Seattle, Washington – June 17, 2010 –, a company that is preparing to launch web-accessible services to allow merchants to quickly and precisely determine the correct amount of local sales tax due for any transaction, today announced the appointment of Beatrice Vaccaro as Executive Vice President of Sales and Marketing. Ms. Vaccaro brings more than 25 years of experience to the role.

“Beatrice is a fabulous addition to our team,” said R. David L. Campbell, Chief Executive Officer. “In addition to her extensive marketing background, she has significant experience with e-commerce and emerging technologies. In her most recent role she worked closely with internet retailers across the U.S. to roll out MasterCard’s Secure Code protocol. This experience is directly applicable to our efforts toward the upcoming launch of our TaxCloud service. After an extensive nationwide search, we ultimately selected Beatrice based upon her immediately relevant tactical and strategic experience. We are honored she has accepted the position, and we look forward to working with her to modernize the sales tax subsystems for every e-commerce and point-of-sale system in the country.”

Previously, Ms. Vaccaro was Vice President of E-Commerce and Emerging Technology for MasterCard International. She was part of a team responsible for new product and strategic alliance development in e-commerce. Ms. Vaccaro also worked for MasterCard in communications and product development positions. Prior to joining MasterCard, she managed marketing programs at American Express, Avis Inc., and People’s United Bank. She received her B.S. in economics from the Wharton School of the University of Pennsylvania and her M.B.A. in marketing from New York University.

The Federal Tax Authority ( is a private company organized to enable fair and true sales tax neutrality, ensuring a “level playing field” for local businesses and remote sellers alike while simultaneously stimulating local municipalities with additional tax revenues. The company has designed a free, turnkey service that enables e-commerce retailers to easily calculate and remit voter-approved local sales taxes, as required to comply with state and local law. The service precisely determines the correct amount of sales tax due for any transaction (including state, county, city, and localized taxes). It can be easily integrated with virtually any accounting or e-commerce shopping cart system.

The company is headquartered in Seattle, Washington, and has a sales office in Stamford, Connecticut. For more information on, please visit or e-mail

For additional information please contact:
Erin Granville
The Federal Tax Authority (

View/Download as PDF

GA going Streamlined!

May 28, 2010

UPDATE – 5/28/2010 – Georgia’s Governor Sonny Perdue signed the Streamlined Legislation! The bill is now law, taking effect January 1, 2011!

UPDATE – 4/30/2010 – Georgia’s Senate approves Streamlined Legislation! The bill is now sitting on Governor Perdue’s desk for signature. Georgia, you’re on our minds now 🙂

(originlly published 4/1/2010) Lady GaGaNo, we are not speaking about Grammy Award winning pop sensation Lady GaGa. Rather, we are of course speaking about the State of Georgia (the “Wisdom, Justice and Moderation” state).

Last Friday, Georgia’s House of Representatives passed HB 1221 (introduced 2/18/2010) adopting legislative amendments to allow Georgia to become a full Member State under the Streamlined Sales and Use Tax Agreement. This bill has now been introduced to the Georgia Senate and been assigned for consideration by that legislative body’s Finance Committee – we are trying to determine if there is a hearing scheduled, and if so when.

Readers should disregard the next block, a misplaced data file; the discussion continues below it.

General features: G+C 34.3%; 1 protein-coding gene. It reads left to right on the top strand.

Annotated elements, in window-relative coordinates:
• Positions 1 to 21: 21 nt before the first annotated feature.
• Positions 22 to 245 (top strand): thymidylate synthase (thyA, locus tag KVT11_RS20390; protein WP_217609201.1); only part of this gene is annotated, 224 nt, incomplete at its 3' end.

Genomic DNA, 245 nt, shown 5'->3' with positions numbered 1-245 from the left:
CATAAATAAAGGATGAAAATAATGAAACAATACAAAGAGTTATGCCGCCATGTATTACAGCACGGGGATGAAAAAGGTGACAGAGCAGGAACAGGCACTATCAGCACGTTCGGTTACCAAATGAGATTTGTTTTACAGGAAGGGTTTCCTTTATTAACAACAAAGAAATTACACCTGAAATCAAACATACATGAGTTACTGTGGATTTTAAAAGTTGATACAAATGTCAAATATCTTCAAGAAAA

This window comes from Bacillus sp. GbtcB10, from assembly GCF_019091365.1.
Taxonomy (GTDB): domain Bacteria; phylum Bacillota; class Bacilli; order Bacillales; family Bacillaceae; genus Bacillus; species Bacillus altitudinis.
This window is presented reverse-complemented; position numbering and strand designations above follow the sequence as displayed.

Ladies and Gentlemen… Start Your Engines!!!

May 11, 2010

Rumors abound that a certain piece of legislation might be introduced this Thursday!

Increasing state-by-state efforts to recover uncollected sales taxes due for most Internet purchases are creating an increasingly hostile compliance burden on multi-state retailers. If you didn’t think the budget problems were enough to encourage federal action on this matter, perhaps this growing body of state-by-state legislation (such as the so-called “Amazon Taxes,” and aggressive reporting requirements) is enough to compel federal action due to the Commerce Clause of the United States Constitution.

Not to mention, our new TaxCloud service (launching July 1) will eliminate all previous concerns related to undue technical or financial burden (its FREE!) as cited in the 1967 Bellas Hess opinion as the only reason for exempting Remote Sellers from their obligations to collect local sales tax. Bellas Hess anticipated technology could eventually solve the administrative burdens of calculating and remitting local sales taxes for every jurisdiction in the land, but even then only Congress has the ability to grant States interstate collection authority. FINALLY, after 43 years, Congress should now act.

As we like to say here at “Shop Globally, Support Locally!”

California Is Looking at Colorado

April 19, 2010

California’s AB 2078 adds yet more confusion for multi-state sellers. The law requires vendors to post the requirement to pay sales tax on their websites or in their catalogs, as well as send in regular reports of these sales (Colorado also demands that a detailed notice be sent to the customers). Whereas Colorado’s law applies to businesses that sell more than $10,000 worth of merchandise in their state, California’s requires companies that receive at least $100,000 in the state to send in quarterly reports, which is going to start getting confusing for companies who sell in multiple states. Multi-state sellers should ask their representatives to enact federal standards, rather than continue to have these decisions made on a state-by-state basis.